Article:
Some circus types love training for the sheer physical thrill of it, while some train so they can have more tricks to perform, others see training as a way to challenge themselves.

Regardless of the motivations, once your students have the circus bug, it’s definitely worth the time to set goals for their training. Without clear goals it can be easy to lose sight of why you are training in the first place. Goal setting can also be used to help acknowledge the progress and hard work that your students have achieved.

But can goal setting be a bad thing? Most definitely! If the goals are poorly set or inappropriate, it’s not going to be satisfying. In fact a poorly set goal can have the opposite effect and serve to dishearten the student.

Below is a simple framework that you can use to set appropriate and inspiring goals. In my descriptions below I’ve used tricks and skills as examples, but you could set goals based around an upcoming performance, or a project outcome.

Lets make SMART goals!

Goal Setting

Smart goals are:

SPECIFIC – Make the goal distinctive so there is no ambiguity. Define the goal with detail. For instance, instead of having a goal of ‘doing a handstand’, spell it out to be either a ’spotted handstand’ or a ‘free-standing handstand with no help’ rather than any handstand. An ambiguous goal is unsatisfying to achieve, often because the criteria has been re-interpreted along the way. On the other hand, a specific goal gives the student clarity on what they are working on.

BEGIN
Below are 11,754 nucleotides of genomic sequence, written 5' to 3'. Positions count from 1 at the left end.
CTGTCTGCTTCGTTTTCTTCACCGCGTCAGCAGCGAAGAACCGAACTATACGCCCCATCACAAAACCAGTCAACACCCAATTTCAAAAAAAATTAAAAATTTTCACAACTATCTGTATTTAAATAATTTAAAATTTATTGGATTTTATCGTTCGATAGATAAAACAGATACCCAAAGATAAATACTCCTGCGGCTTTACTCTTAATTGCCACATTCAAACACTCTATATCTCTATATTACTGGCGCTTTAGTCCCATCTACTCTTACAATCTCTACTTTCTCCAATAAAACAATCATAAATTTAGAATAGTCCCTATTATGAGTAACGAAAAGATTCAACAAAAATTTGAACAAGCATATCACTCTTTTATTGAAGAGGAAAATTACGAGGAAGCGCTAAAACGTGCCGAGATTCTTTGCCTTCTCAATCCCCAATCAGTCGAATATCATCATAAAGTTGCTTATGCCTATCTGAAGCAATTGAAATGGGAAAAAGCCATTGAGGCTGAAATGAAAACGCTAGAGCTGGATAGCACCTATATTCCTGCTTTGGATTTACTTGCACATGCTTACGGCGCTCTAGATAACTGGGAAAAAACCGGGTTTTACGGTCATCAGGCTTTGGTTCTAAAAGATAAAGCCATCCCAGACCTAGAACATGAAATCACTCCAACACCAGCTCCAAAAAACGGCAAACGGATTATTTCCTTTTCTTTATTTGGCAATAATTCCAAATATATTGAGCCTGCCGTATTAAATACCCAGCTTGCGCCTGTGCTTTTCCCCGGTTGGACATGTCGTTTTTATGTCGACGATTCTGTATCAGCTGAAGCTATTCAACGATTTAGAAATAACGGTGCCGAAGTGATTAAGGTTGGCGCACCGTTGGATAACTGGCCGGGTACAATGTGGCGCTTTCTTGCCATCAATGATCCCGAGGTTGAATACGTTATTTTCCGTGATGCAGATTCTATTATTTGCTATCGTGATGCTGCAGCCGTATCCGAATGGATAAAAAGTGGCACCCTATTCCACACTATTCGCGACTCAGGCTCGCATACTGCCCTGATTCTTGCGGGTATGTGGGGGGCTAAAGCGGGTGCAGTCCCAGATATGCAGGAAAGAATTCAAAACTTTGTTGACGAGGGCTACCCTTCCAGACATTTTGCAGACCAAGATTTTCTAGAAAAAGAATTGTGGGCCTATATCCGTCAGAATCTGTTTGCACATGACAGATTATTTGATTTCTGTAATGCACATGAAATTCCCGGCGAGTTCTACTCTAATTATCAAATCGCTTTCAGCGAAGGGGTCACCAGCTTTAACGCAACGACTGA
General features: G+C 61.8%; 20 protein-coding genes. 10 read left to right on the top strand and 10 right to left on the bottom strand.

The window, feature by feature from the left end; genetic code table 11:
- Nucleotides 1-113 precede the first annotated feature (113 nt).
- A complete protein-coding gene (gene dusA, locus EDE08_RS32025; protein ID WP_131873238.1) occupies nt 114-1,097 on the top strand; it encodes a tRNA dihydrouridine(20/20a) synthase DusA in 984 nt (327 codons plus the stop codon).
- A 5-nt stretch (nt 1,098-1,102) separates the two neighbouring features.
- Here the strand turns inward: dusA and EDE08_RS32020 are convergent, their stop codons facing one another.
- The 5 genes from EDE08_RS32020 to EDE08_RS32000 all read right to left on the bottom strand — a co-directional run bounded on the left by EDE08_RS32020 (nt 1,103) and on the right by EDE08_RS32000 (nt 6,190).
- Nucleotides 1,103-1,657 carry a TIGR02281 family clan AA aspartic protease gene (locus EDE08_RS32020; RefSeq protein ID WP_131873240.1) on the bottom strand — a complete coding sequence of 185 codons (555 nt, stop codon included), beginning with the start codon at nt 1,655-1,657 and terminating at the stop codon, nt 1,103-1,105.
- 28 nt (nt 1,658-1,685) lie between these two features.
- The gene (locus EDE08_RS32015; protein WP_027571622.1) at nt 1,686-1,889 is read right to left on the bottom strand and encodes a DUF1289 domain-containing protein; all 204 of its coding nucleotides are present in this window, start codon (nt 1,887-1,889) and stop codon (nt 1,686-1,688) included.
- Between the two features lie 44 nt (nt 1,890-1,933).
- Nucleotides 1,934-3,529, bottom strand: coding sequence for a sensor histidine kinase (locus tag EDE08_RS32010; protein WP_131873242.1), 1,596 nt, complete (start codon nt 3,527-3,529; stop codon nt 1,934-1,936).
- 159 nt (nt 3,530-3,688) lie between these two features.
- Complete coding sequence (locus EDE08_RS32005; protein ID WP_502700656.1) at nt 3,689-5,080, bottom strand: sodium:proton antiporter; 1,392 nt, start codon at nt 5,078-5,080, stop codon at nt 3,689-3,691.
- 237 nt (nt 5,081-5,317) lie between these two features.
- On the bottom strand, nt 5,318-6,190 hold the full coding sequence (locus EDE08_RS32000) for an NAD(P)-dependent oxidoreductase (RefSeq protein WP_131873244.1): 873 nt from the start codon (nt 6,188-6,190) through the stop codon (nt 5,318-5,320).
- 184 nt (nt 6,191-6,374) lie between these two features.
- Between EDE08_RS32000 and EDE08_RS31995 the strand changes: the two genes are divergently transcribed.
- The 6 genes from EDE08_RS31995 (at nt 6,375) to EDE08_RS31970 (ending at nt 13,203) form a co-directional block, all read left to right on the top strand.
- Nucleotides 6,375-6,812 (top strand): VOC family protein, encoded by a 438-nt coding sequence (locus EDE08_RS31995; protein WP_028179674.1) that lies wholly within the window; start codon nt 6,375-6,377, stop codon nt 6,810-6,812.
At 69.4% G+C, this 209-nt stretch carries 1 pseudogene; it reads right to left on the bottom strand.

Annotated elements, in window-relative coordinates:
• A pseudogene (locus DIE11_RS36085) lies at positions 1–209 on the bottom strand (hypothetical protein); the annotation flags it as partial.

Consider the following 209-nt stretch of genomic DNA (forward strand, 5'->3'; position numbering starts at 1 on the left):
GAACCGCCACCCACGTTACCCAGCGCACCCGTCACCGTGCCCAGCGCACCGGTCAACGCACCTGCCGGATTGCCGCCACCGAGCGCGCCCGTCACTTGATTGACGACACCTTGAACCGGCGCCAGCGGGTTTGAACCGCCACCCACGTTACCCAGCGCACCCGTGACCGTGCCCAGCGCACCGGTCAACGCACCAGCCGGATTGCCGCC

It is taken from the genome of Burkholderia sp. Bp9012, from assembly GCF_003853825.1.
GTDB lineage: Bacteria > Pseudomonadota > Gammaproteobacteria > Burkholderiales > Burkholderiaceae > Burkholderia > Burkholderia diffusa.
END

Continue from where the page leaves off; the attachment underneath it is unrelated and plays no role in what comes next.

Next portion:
MEASURABLE – The goal should be able to be measured, this gives the student feedback as to if it has been achieved. Using handstands as an example, you can add a duration to the goal such as a ’20 second handstand without the help of a spotter’.

ATTRACTIVE – Make it exciting. If it’s not exciting, then at least make it relevant. Explain how the goal will benefit the student e.g. “If I can hold a 20 second free standing handstand, then my tumbling skills will be much easier to execute”.

REALISTIC – Part of setting an inspiring and attractive goal is making it challenging. But it also needs to be within reach of the student, given the time frame and resources. If your student is just starting learning a cartwheel, then setting a goal of holding a 1 minute free standing handstand within a month may be a little over-ambitious, and when the goal isn’t reached can be a major let down.

TIME-BASED – Set a deadline. This gives the student an element of hustle and a reason to be consistent in working towards the goal. Longer term goals can be difficult to focus on. Try to set goals that can be achieved within a 6 – 8 week timeframe.

Most importantly, write your goals down. I like to write down goals in a descriptive sentence, as if you have already achieved them. This helps to visualise where you are heading. For example:

“It is June 30th (time based), I am now able to hold a free-standing handstand with no assistance (specific) for 20 seconds (measurable). This means that my walkovers will be cleaner and easier (attractive).”

And lastly, why not set goals for yourself? You can set goals related to your own training or even your teaching; such as the number of students you teach, or how many students learn a new apparatus. I’d love to hear what goals you have already set, and what new ones you may be thinking about.